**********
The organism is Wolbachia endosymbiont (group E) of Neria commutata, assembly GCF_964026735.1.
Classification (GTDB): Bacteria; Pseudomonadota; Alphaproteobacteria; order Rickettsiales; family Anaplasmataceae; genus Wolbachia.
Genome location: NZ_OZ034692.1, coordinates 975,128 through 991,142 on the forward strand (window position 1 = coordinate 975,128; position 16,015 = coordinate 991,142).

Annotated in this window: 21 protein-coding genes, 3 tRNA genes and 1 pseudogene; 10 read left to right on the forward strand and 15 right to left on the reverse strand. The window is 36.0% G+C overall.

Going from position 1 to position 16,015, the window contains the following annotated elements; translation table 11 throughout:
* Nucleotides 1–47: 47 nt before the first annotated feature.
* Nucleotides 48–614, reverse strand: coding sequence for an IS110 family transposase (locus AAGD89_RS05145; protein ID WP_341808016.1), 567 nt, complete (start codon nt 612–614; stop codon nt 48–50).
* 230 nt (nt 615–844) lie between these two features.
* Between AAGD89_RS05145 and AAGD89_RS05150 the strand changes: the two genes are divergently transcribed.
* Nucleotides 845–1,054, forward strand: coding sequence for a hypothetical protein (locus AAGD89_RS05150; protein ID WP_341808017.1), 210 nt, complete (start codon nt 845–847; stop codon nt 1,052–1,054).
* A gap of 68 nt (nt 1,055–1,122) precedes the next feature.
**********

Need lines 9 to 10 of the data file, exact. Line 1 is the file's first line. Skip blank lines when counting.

* Between AAGD89_RS05145 and AAGD89_RS05150 the strand changes: the two genes are divergently transcribed.
* Nucleotides 845–1,054, forward strand: coding sequence for a hypothetical protein (locus AAGD89_RS05150; protein ID WP_341808017.1), 210 nt, complete (start codon nt 845–847; stop codon nt 1,052–1,054).